- DO contact SHIIP and "shop" for the card with the best prices for the drugs you use, and the best choice of pharmacies.
SHIIP counselors will help people work through choices.
- DO ask your local pharmacy for help, and be sure it accepts a card before you sign up.
- DON'T give out your bank account number, credit card number, Social Security number, or Medicare number -
especially if someone calls you on the phone or stops at your door.
- DON'T pay large sums in advance (the maximum cost for a card is $30.)
- DO report it if you think you've been cheated or approached by a deceptive program. Go to
www.IowaAttorneyGeneral.org or call the Consumer Protection Division at 515-281-5926.
Miller was joined at the Cedar Rapids news conference by local officials including Linn County Sheriff Don Zeller and
other law enforcement leaders; Liz Selk, Director of Heritage Area Agency on Aging; Linda Dearinger of Heritage AAA;
Nevin Meredith, Chair of the Linn County Triad, and Pat Marshall, Vice Chair; Linda Hildreth, Dept. of Elder Affairs, who
staffs the statewide Triad Coalition; Asst. Attorney General Debbie Neumeyer; and others.
The officials were taking part in an all-day conference called "Financial Crimes Against the Elderly: A Growing Problem."
"I congratulate these officials on tackling the very troubling problem of crimes and consumer frauds perpetrated against
older Iowans," Miller said. "Many older Iowans are vulnerable, and they are targeted by con-artists for several reasons.
They may be more trusting than others, and they often can be reached by someone calling them at home or knocking at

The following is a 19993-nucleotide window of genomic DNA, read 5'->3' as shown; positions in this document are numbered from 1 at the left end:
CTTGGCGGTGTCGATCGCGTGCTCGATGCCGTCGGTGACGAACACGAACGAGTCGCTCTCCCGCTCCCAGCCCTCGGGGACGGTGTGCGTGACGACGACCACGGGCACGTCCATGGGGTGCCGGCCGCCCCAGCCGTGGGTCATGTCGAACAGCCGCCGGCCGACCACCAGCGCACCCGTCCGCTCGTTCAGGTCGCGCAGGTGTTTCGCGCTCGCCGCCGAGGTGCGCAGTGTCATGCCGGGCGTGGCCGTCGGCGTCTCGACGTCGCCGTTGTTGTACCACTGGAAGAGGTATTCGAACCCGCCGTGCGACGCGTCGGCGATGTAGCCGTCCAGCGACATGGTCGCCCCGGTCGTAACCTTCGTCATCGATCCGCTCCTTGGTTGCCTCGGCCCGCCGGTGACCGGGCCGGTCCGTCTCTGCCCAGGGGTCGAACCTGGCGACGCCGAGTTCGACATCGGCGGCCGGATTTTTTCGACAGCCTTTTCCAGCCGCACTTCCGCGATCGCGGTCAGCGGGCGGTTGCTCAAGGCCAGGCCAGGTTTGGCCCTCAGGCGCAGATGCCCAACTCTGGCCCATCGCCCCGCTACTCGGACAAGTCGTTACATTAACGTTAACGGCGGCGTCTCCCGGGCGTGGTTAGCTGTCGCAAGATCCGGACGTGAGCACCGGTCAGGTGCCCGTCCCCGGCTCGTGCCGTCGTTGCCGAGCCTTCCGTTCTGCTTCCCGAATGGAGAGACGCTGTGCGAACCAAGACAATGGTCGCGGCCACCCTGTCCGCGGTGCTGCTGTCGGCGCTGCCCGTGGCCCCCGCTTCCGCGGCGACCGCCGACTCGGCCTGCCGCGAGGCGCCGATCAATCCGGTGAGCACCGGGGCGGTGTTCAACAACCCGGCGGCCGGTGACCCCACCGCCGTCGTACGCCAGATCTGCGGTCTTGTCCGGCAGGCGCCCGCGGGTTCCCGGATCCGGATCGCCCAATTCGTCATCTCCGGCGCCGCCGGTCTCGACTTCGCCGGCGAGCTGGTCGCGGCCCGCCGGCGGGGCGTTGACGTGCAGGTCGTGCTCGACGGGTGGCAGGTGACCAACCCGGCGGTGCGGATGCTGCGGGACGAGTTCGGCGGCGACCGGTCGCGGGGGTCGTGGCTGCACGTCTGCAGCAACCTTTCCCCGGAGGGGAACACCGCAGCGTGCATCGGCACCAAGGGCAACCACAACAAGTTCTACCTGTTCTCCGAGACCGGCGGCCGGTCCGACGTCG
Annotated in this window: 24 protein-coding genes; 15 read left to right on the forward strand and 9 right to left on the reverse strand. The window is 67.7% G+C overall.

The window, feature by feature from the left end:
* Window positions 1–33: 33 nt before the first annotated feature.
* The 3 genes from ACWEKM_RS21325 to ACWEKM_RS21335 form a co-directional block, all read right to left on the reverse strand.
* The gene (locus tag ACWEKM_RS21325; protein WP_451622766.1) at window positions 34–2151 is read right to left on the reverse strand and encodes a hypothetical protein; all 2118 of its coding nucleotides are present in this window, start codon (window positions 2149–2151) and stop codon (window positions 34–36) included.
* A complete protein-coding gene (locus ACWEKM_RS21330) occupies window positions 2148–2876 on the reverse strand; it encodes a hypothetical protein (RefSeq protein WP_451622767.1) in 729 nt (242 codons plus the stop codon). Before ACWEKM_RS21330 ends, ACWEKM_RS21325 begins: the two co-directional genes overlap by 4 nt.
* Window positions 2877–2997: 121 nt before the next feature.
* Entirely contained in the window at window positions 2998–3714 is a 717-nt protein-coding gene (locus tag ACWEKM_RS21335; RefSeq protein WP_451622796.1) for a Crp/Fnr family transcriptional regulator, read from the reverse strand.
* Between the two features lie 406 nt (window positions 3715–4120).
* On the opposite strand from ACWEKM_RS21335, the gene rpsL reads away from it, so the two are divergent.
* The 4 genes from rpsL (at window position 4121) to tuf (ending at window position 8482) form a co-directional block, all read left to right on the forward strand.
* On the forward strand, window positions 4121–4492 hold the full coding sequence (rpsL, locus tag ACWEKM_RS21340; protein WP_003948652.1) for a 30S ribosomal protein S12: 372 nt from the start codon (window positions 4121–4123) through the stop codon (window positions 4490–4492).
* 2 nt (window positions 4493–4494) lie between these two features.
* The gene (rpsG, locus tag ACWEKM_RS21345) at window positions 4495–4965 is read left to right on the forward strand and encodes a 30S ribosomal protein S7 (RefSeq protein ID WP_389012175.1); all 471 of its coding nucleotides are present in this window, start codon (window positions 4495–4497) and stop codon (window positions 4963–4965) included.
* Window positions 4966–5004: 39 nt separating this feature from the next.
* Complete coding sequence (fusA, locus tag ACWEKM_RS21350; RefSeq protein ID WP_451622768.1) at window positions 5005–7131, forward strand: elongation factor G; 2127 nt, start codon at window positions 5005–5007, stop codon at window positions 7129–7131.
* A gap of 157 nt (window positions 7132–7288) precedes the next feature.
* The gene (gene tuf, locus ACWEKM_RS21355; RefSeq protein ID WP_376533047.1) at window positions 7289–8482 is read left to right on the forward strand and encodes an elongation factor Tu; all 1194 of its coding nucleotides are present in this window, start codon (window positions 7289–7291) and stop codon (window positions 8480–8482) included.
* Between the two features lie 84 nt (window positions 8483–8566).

their door. Iowa has a high proportion of citizens over age 85, 75 and 65. We have to work together to fight back against
scams and crimes designed to cheat them," Miller said.
The conference brought together law enforcement officials, service providers, advocates for older Iowans, employees of
banks and credit unions, senior citizens, and others.
"I am highly offended by schemes that try to cheat older Iowans," Miller said. "I am just as highly pleased to see the
outstanding efforts of Linn County Triad, Johnson County Triad, and all the people who have come together to fight back
against schemes that hurt our older citizens."
Links for more information:
Click here for the Attorney General's one-page "Consumer
Advisory" bulletin on prescription drug discount cards.
Click here to go to SHIIP - Iowa's Senior Health Insurance Information Program
operated by the State of Iowa Insurance Division: www.shiip.state.ia.us.
(Click on "drug assistance.")
Very good general information about the program. And contact SHIIP to
connect with trained volunteer counselors around the state who can give
one-on-one assistance to help determine which card makes the most sense
Go the U.S. Medicare web site for all kinds of information: www.medicare.gov .
Includes information on what Medicare-approved drug discount cards are available
to you, and publications on
"Introducing Medicare-Approved Drug Discount Cards," "Guide
to Choosing a Medicare-Approved Drug Discount Card," and "Medicare-Approved
Drug Discount Card Tip Sheet."
Click here to reach AARP's web site on the Prescription Drug Discount Cards:
Go to www.medicarerights.org
for the nonprofit Medicare Rights Center information about prescription drug
discount cards (including information in Spanish.)